ALCOHOL AND TISSUE INJURY
Call for Pilot Project Research Proposals
Clinical and Basic/Translational Projects
Letter of Intent:
Yearly Feb 15 (email to Thomas McIntyre)
Upon invitation approximately March 15 yearly
2 pilot projects with direct costs up to $25,000
The NIAAA/NIH-funded P50 Northern Ohio Alcohol Center (NOAC) is seeking applications for basic/translational or clinical projects related to the pathophysiological effects of alcohol on health. The Center seeks to expand the research community and to provide essential support necessary for a successful research application by Assistant to Full Staff/Professor. Topics may include:
The overall goal of the Northern Ohio Alcohol Center (NOAC) is to identify specific molecular targets of ethanol-induced damage, understand the complex adaptive and maladaptive responses of cells and systems to damage as well as address community-based issues related to alcohol use and abuse. The goal in providing pilot investigations is to expand both the pool of investigators in the broad area of alcohol research, to facilitate use of the P50 Clinical and Animal/Cell Models Cores, but also to facilitate work that otherwise might not be undertaken. Success for this mechanism would include novel outcomes that would lead to a larger, more detailed investigation.
Proposals may be submitted by Faculty members (This includes project scientist/project staff, but not post-doctoral fellows or research associates) in the Northeast Ohio region.
Letter of Intent
If you are interested in an exploratory project in the broad area of alcohol research, a one-page letter of intent that includes:
Selection Criteria and Review Process
Projects will be assessed based on: a) relevance to NOAC themes and goals; b) scientific quality; c) likelihood of receiving R01 funding in the future; d) collaborations/synergies with other NOAC investigators and use of NOAC Cores.
Proposals will be reviewed by the External Advisory Board of the NOAC. Based on these reviews and programmatic goals, the Executive Committee will make recommendations for funding. For questions, please contact Laura Nagy at nagyL3@ccf.org or 216.444.4021 or Tom McIntyre at email@example.com.
The Animal Model and Cell Isolation Core provides centralized facilities and standardized protocols for in vivo models of acute and chronic ethanol exposure, as well as the use of in vitro primary cell cultures isolated from ethanol-exposed animals.
These services allow Northern Ohio Alcohol Center (NOAC) investigators, as well as investigators new to alcohol research, rapid access to the tissues and cells needed to test novel and innovative hypotheses without the delay of developing these techniques in individual laboratories.
We also provide access to our animal/cell models and biorepository as a national and international resource.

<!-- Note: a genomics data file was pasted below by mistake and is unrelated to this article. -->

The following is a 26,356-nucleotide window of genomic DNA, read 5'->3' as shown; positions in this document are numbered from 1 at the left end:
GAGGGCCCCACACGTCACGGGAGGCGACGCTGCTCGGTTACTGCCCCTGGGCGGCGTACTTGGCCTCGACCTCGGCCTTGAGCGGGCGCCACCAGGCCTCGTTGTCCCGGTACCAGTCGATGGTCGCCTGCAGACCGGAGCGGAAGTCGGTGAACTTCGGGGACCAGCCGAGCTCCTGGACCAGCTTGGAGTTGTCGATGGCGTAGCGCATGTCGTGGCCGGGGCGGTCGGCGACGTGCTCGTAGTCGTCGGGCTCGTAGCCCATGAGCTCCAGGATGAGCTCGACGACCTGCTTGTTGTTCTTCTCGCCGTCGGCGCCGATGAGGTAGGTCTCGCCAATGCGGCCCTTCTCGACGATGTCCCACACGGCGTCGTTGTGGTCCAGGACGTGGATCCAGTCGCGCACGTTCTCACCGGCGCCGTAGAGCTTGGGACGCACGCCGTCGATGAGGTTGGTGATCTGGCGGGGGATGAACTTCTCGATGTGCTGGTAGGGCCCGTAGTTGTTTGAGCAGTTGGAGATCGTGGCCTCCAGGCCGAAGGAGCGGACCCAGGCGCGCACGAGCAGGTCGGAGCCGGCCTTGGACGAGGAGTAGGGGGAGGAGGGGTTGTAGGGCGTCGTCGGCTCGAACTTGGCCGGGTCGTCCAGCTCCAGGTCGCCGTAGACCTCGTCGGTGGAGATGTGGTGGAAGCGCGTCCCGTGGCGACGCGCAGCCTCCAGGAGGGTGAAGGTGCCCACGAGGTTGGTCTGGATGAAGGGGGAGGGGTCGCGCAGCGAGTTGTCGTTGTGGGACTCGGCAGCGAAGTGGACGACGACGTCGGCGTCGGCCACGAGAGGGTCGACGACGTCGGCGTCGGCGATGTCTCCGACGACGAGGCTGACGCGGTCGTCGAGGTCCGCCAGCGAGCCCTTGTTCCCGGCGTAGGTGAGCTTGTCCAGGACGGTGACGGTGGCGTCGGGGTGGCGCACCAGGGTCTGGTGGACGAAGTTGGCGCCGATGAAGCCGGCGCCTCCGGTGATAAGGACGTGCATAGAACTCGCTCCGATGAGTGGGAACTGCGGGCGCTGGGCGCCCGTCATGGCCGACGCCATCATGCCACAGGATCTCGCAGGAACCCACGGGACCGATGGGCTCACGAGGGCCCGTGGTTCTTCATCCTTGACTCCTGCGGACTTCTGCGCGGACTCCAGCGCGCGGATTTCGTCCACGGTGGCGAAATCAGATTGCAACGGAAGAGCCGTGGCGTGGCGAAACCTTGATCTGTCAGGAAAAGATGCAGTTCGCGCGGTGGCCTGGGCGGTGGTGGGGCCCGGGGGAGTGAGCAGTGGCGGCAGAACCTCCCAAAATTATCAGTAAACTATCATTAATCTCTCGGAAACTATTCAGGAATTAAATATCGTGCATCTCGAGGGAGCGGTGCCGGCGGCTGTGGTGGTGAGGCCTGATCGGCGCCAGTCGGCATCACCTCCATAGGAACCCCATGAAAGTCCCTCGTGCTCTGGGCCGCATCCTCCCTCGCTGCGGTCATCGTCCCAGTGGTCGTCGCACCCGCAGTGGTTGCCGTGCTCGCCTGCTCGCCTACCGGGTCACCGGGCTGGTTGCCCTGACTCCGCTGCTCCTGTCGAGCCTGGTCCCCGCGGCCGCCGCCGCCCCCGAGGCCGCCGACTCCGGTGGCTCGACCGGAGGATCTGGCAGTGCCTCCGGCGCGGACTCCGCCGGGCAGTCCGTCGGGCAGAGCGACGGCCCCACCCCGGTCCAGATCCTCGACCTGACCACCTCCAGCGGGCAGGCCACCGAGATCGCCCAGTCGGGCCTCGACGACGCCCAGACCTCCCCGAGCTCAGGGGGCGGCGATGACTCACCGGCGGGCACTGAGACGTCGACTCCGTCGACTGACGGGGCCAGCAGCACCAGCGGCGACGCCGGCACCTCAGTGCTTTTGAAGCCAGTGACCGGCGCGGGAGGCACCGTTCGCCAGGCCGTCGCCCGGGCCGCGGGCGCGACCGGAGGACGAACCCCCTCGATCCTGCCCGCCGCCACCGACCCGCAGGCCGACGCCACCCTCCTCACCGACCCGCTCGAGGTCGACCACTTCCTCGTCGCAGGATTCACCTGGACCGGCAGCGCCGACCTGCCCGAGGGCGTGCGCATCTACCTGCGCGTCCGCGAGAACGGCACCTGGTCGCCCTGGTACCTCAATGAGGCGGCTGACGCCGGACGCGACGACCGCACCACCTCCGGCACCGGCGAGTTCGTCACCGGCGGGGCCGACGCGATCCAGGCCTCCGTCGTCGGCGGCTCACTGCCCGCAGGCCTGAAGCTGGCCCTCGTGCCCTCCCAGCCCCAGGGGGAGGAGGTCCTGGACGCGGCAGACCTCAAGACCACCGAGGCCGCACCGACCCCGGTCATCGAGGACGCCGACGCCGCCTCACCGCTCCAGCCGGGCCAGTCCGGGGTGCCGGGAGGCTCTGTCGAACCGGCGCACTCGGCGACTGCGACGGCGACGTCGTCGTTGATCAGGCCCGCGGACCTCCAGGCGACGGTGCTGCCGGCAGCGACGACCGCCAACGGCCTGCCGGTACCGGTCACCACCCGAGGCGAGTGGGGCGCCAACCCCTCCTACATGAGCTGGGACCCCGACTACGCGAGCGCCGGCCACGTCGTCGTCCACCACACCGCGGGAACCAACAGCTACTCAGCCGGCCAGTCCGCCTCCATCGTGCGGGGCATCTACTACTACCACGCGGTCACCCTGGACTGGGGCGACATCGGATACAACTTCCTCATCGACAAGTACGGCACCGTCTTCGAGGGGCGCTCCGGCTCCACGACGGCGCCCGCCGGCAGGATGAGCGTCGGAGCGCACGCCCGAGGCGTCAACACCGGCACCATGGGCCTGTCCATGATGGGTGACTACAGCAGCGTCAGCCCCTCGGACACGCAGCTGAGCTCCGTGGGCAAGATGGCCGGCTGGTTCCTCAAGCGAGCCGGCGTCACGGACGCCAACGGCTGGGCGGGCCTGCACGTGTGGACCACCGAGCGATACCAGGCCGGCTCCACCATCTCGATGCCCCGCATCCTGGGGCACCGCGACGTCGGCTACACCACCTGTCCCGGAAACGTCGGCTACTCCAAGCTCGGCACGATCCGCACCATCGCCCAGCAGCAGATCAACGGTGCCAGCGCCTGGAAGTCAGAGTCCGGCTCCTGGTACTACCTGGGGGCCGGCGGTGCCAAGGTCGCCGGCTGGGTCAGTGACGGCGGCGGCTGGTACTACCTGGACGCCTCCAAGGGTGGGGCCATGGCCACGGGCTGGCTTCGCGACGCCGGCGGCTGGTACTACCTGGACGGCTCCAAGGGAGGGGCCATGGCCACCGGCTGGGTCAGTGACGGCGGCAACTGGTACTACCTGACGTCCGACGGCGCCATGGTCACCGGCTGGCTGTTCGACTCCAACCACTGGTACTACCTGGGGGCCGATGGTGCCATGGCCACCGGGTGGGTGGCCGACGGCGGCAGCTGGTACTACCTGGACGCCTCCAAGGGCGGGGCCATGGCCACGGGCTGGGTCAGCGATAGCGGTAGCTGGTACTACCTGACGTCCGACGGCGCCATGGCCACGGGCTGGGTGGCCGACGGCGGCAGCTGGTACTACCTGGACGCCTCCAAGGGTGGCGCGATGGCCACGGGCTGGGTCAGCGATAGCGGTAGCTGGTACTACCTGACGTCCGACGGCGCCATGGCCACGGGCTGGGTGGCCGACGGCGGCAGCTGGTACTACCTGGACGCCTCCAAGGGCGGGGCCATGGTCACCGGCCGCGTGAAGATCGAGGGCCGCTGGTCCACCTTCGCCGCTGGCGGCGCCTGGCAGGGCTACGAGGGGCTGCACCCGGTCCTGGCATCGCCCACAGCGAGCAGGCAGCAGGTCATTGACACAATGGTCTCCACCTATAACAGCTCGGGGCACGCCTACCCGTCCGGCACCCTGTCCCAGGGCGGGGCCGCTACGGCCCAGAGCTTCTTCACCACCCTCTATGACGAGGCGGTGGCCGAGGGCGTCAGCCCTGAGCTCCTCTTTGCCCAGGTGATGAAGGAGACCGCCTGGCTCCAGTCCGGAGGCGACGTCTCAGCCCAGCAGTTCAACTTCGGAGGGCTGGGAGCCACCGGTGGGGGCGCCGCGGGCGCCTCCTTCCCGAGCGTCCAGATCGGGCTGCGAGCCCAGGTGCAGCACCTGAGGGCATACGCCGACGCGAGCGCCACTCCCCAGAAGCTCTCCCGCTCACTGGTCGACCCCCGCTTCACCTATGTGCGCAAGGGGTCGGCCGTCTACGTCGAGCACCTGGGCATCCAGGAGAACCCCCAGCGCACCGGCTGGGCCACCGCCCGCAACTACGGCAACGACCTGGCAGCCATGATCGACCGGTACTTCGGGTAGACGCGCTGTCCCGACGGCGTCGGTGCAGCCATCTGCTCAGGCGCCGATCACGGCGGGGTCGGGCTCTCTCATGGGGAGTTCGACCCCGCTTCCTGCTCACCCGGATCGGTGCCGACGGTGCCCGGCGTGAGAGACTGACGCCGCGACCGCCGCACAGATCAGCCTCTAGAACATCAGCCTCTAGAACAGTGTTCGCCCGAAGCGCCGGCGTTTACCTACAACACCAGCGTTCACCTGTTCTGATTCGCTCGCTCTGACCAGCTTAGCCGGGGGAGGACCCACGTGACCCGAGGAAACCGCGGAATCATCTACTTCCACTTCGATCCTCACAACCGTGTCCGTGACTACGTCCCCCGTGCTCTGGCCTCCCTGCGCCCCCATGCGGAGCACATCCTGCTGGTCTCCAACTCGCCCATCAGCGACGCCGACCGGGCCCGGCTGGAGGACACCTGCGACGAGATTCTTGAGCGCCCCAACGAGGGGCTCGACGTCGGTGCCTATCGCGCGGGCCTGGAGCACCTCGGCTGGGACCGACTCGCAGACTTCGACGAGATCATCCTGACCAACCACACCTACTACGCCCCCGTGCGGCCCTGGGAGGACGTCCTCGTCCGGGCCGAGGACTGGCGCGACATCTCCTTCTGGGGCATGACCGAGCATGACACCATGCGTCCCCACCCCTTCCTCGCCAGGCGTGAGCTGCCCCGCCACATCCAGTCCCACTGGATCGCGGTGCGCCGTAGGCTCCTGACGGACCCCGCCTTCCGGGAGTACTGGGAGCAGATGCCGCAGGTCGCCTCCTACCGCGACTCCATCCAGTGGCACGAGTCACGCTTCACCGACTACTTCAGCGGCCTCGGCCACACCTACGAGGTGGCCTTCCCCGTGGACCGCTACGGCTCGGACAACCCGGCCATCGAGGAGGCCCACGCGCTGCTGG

For more information or to request a service, please contact us.
Animal Model Core
Tissue and cellular samples from animals exposed to control and ethanol diets, as well as other models of acute and chronic liver diseas .
Cell Isolation Core
Hepatocytes, Kupffer cells and hepatic stellate cells isolated by Core personnel using in situ perfusion protocols.
The Animal Core routinely provides samples to individual investigators either on ice, fixed in formalin for histology, frozen in optimal cutting temperature compound for immunohistochemistry, flash frozen or freeze-clamped in liquid nitrogen for biochemical assays or stored in RNA later. Blood is processed to serum or plasma, as required, aliquoted, inventoried and stored appropriately until further analysis. Additional tissue samples and fixation of tissues via thoracotomy are also available.
Phenotypic Characterization of Ethanol Exposure
Basic phenotyping measures including ALT/AST, triglyceride concentrations, Oil Red O, Sirius red staining, hydroxyproline concentration, blood ethanol and CYP2E1 expression or activity.
Zebra Fish Facility
Access to samples exposed to ethanol.
We maintain an extensive biorepository of samples on experiments conducted since 2006. Please contact us to request tissue.
Please contact us to request more information on services. Users will be sent a form to describe the proposed study design, which will be reviewed by the Core Director.
User will supply animals necessary for experiments and cover the per diem housing costs and charges for diet, drugs and sample collection materials based on the study design.
If the user requests isolated cells, users will provide an account number for a charge-back for each hepatocyte/Kupffer cell isolation, to cover the cost of biochemicals, gradients and cell culture media required for isolation of purified cell populations.
If there are conflicting/competing requests for access to services, priority will be given to Research Components and Pilot Projects directly supported by the P50. Next priority will be to NIAAA funded NOAC members and last priority to investigators outside of the NOAC.
The availability of biological samples from individuals with alcoholic liver disease (ALD), as well as samples from appropriate liver disease controls, heavy drinking, yet healthy controls and non-drinking healthy controls, is an essential first step in the translation of basic research advances to the clinic.
The Clinical Core of the NOAC can provide NOAC investigators to access to de-identified biological samples (tissue biopsy, plasma/serum, urine, DNA and peripheral blood mononuclear cells (PBMCs) from patients with different stages of alcohol-associated liver disease, non-alcohol associated liver disease as well as healthy control and heavy drinking subjects.
Samples are limited and approval for use must be obtained from the NOAC executive committee after review of investigator’s proposal. Please contact Laura Nagy (nagyL3@ccf.org) to apply for use of our Clinical Core.
De-identified clinical/biological samples are available from the following biorepositories:
External Advisory Board